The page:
Now let us try to attempt to look at its behavior in the recent geologic past. From 18,000 years BP sea level has been rising – but not at a constant rate, rather at variable rates – sometimes faster than other times. This process is known as Flandarian Transgression or Holocene Transgression. On average, the SLR rate slowed down onward from 5000 years BP when the sea level stand was at –10 meter. We can generalize the rates in orders of magnitude like this: from 18,000 to 5,000 years BP, SLR rate was on average +10.0 millimeter per year, and the slowed rate from 5,000 years BP was about +1.5 millimeter per year. Well, if SLR rate has really slowed down to such an extent, why should there be so much concern?
The answers to the question can be found in at least three important considerations. First, humans have encroached into the domain of sea at an alarming manner. Therefore, our SLR tolerance threshold has very little room for accommodation. We have built coastal cities, human habitation and port infrastructure by advancing into the sea redefining the shoreline. Scientists had very little idea about the phenomenon of sea level fluctuations until recent time – therefore they were not in a position to warn of the consequences of our appetite and adventure for more of the sea; even if they did, it fell into deaf ears of the decision makers.
The second is the narrow window of tolerance within which all plants and living creatures including humans can survive. As we have seen in the Natural Equilibrium blog on this page, system of things remains in a state of delicate balance in Nature, in quests to attain dynamic equilibrium. The narrow tolerance threshold of humans and other flora and fauna means that they cannot afford to live when the adaptation or equilibrium time is long. In addition, the narrow tolerance levels make life and habitat vulnerable to the effects of rather minor changes. Because of the complexity of processes, these effects in stresses and disruptions of normal ways of lives and livelihoods are not always easy to address.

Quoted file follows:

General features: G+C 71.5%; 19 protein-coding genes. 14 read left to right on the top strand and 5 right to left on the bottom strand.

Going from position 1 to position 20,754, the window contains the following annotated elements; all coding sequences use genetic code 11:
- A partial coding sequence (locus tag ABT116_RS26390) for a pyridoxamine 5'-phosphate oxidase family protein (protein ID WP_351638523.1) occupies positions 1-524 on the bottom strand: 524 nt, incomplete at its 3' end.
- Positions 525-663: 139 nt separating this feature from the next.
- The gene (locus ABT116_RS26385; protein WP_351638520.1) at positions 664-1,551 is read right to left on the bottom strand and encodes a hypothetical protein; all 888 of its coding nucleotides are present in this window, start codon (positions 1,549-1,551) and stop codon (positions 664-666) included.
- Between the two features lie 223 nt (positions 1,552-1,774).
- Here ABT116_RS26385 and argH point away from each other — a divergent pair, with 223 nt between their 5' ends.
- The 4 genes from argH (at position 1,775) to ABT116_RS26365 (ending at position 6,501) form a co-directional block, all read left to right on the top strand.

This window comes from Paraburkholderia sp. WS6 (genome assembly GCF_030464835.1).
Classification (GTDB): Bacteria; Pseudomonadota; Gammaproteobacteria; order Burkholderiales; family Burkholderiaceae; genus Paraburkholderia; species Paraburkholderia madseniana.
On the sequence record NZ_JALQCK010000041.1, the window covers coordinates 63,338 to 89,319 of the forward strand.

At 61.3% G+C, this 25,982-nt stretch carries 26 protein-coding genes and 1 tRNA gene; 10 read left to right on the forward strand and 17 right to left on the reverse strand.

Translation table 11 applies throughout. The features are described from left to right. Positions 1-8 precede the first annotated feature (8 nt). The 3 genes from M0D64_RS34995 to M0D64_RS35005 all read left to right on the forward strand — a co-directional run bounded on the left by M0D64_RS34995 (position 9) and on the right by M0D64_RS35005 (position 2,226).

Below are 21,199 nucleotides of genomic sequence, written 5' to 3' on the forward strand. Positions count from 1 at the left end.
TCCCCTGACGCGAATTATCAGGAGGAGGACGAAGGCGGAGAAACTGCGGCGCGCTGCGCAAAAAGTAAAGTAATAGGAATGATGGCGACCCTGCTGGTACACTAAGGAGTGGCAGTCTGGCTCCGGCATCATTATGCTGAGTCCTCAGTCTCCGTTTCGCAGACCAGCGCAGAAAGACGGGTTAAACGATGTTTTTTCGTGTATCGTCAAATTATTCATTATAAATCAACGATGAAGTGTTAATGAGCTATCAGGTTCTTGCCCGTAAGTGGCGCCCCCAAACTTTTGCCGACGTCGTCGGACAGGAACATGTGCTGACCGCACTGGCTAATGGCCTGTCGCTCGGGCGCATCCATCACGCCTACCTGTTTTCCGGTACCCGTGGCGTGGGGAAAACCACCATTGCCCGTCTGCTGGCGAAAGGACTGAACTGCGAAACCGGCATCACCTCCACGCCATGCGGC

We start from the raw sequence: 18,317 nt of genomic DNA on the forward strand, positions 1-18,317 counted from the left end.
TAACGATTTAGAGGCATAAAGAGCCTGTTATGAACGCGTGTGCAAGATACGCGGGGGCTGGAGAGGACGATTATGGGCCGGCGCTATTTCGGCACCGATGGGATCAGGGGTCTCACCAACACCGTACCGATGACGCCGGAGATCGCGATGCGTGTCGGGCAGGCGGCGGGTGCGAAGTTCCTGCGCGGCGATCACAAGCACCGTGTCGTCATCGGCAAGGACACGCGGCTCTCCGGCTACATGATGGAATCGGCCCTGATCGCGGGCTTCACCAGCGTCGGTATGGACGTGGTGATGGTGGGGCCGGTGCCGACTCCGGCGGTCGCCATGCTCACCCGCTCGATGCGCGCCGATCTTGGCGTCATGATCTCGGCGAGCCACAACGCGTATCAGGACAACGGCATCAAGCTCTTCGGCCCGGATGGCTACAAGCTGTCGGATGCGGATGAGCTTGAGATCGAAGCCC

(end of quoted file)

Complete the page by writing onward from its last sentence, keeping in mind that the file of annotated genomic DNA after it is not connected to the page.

The third, and perhaps the most important one is the disturbing findings of scientists that the recent SLR rate is highly correlated with global warming or Earth’s atmospheric changes. If one breaks down the recent past, within the past 1000 years CE, SLR rate was 0.0 millimeter per year, after that the rate rose to +0.6 millimeter per year, then declined to -0.1 millimeter per year for a short period of time. Starting roughly at the middle of the 20th century, the SLR rate has been rising at +2.1 millimeter per year. Scientists have found that this accelerated rate is positively correlated with the increasing greenhouse gas emissions, rise in atmospheric, land and oceanic temperatures, and the retreats of glaciers in the Polar Regions. The conclusion is that human activities are responsible for such an accelerated rate, and scientists have coined a new term, the Anthropocene Epoch starting in 1950 to mark the human footprints on the environment.
So far we have discussed the global SLR rate over time. How about the rates over space? Local SLR rates are highly variable from region to region. Let us try to see how SLR is defined in space. The first is often termed as Eustatic SLR, which refers to global change in the ocean volume – evidently when the basin becomes large, sea level falls, and vice versa. Overall, some other major factors contributing to SLR include: melting of continental and Polar ice masses, reduction in ocean water density and resulting expansion, ocean circulation responsible for distributing the heat and dissolved substances, isostatic rebound of the coastal landmass resulting from melting and regression of glaciers, uplift or subsidence due to tectonic activity, soft sediment consolidation and subsidence, and ocean-atmosphere interaction. Regional uplift or subsidence adds local flavor to SLR - for a subsiding coast SLR is more than an uplifting or rebounding coast. The subsidence can overwhelm the global SLR; for example, at the Mississippi River delta, the present SLR rates vary from +9 to +12 millimeters per year, far higher than the global average. The opposite happens at an uplifting coast.